It’s said repeatedly that controlling what you eat and managing your weight can help prevent and manage type-2 diabetes. But with so many contradictory sources, it can be difficult to decide just how much weight you need to lose.
According to a new study published in the Diabetic Medicine journal, extreme restrictions and lifestyle changes aren’t really needed; if patients with type-2 diabetes lose at least 10% of body weight within five years of their diagnosis, they have a significantly higher chance of their diabetes going into remission.
We should step back and try to understand what is meant by the term ‘remission’. By no means does it mean that the disease is cured – unfortunately, there is still no cure for diabetes and it can return. Diabetes remission is when a patient’s blood glucose levels are at a normal rate without having to take any form of medication to keep it low. According to Diabetes UK, HbA1c levels need to be at 48mol (6.5%) or below to be considered a remission.
It’s well known that losing weight rapidly sends diabetes into remission, but this can cause other serious problems down the line. Setting high goals can be mentally and physically taxing on an individual; patients often may feel like failures for not losing weight fast enough. Another challenge in rapid weight loss is how to maintain that weight; research in the field suggests that slower weight loss contributed to better low weight maintenance over five years.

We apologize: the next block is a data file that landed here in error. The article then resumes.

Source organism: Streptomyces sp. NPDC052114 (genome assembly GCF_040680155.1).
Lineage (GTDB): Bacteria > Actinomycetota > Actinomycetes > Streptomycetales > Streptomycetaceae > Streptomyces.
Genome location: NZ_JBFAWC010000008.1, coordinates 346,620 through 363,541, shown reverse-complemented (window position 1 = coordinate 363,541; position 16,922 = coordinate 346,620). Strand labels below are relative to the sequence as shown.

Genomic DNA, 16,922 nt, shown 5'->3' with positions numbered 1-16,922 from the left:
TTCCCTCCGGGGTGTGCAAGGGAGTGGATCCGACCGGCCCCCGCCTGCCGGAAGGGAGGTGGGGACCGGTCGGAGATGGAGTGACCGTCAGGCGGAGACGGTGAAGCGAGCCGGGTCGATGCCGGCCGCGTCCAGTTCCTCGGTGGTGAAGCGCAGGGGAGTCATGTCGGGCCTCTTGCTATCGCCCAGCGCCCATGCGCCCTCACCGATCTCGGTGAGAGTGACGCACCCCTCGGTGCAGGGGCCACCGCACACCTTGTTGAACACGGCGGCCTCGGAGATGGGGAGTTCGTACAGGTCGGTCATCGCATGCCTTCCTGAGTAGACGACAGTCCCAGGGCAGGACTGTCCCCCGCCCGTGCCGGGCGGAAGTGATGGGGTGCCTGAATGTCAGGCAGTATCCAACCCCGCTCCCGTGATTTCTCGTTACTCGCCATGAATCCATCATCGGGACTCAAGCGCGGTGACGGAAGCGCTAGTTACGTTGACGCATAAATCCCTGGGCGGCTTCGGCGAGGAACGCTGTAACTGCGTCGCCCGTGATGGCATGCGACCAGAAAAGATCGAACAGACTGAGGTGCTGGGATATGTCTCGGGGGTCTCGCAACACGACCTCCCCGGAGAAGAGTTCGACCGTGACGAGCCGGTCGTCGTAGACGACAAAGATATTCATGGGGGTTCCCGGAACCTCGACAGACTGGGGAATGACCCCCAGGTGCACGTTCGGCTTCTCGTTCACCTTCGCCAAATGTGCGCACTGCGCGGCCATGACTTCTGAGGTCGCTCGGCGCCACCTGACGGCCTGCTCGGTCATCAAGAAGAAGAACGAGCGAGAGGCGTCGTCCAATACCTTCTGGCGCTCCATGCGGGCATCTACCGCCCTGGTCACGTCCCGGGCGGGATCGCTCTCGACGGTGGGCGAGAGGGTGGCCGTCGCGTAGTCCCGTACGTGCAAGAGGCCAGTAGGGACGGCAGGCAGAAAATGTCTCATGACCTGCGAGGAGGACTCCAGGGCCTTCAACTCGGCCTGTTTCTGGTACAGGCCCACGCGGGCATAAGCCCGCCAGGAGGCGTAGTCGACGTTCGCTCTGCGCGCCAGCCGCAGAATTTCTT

With these new findings, people can feel more confident about setting lower weight loss goals whilst still being able to manage their diabetes. Hajira Dambha-Miller, one of the main researchers in the study, commented that the findings will be positive for diabetic patients by showing them that diabetes can be conquered without extreme measures, which will hopefully “be more motivating and hence more achievable for many people”.
It seems to us that research on diabetes management field is taking some important strides and we will continue to follow the latest developments!